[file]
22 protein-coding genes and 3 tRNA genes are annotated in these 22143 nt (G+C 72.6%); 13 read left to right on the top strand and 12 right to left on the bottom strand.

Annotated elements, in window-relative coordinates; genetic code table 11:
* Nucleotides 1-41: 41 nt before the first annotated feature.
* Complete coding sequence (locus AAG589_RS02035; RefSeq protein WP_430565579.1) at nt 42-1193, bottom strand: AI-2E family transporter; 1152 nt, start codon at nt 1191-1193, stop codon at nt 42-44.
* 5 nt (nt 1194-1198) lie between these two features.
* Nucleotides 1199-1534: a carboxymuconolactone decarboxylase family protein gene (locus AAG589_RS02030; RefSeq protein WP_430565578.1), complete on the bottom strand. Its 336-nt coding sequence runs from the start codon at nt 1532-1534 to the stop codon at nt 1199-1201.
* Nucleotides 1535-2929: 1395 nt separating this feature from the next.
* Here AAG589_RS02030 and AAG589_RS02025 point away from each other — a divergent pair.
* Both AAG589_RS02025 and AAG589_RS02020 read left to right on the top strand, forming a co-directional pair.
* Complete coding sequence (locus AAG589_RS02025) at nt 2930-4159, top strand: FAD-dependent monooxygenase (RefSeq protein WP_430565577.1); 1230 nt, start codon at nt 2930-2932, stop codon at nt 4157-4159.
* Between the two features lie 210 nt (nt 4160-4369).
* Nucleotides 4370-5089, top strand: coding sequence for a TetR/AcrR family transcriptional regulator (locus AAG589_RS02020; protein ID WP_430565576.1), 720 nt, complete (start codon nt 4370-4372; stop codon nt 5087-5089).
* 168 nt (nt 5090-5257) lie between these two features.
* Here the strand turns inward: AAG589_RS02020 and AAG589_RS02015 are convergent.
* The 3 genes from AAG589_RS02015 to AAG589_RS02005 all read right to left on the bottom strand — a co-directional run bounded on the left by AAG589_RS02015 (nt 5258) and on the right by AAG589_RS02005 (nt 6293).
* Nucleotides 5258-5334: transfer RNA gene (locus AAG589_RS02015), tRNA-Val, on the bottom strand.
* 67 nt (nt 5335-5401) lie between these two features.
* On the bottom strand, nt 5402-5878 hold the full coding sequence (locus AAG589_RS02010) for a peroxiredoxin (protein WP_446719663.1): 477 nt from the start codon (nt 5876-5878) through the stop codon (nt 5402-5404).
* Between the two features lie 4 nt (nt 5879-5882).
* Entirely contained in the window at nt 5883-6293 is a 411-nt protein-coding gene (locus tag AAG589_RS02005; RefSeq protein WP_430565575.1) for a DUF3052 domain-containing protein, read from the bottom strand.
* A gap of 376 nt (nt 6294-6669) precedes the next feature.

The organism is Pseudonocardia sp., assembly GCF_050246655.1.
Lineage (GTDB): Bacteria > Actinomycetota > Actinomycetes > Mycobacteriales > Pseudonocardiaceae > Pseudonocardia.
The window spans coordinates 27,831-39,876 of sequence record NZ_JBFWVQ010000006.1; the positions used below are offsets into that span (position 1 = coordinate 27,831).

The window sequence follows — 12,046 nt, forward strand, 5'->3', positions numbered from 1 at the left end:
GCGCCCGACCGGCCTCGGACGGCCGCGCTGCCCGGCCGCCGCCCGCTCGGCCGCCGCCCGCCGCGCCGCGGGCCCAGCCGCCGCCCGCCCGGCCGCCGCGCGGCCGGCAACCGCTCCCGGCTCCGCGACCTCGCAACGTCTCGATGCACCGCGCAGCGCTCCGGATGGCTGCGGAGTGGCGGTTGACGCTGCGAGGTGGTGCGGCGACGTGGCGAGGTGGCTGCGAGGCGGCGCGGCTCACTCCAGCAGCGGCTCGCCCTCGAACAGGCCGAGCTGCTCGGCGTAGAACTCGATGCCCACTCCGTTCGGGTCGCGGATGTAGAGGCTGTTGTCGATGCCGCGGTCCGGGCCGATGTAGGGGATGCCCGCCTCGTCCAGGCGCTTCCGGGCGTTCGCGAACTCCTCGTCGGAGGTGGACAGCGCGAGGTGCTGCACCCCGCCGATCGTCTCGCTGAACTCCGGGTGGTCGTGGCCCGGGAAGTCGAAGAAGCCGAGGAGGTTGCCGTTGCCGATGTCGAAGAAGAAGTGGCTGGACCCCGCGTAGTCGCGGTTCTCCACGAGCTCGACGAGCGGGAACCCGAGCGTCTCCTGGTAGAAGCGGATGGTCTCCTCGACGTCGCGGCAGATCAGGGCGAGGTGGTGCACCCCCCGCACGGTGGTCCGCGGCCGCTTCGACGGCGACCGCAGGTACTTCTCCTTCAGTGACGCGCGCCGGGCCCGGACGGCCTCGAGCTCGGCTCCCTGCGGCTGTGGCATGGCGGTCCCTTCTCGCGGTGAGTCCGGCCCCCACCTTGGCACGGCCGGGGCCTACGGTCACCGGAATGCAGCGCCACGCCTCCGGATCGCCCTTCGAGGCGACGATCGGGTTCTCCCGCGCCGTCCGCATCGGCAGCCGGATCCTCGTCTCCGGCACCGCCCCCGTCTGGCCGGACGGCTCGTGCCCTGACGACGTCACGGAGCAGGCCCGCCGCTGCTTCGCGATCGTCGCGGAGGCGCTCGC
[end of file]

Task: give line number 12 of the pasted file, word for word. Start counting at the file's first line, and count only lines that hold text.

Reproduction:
* Nucleotides 4370-5089, top strand: coding sequence for a TetR/AcrR family transcriptional regulator (locus AAG589_RS02020; protein ID WP_430565576.1), 720 nt, complete (start codon nt 4370-4372; stop codon nt 5087-5089).